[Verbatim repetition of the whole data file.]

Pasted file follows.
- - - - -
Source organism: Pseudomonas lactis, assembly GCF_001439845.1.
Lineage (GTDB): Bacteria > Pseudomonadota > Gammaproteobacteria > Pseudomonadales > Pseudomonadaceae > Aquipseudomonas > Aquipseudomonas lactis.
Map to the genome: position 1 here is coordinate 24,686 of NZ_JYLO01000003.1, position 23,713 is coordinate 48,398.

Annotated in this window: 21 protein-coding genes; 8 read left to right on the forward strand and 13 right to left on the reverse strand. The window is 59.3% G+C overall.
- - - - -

Source organism: Pseudomonas lactis, assembly GCF_001439845.1.
Lineage (GTDB): Bacteria > Pseudomonadota > Gammaproteobacteria > Pseudomonadales > Pseudomonadaceae > Aquipseudomonas > Aquipseudomonas lactis.
Map to the genome: position 1 here is coordinate 24,686 of NZ_JYLO01000003.1, position 23,713 is coordinate 48,398.

Annotated in this window: 21 protein-coding genes; 8 read left to right on the forward strand and 13 right to left on the reverse strand. The window is 59.3% G+C overall.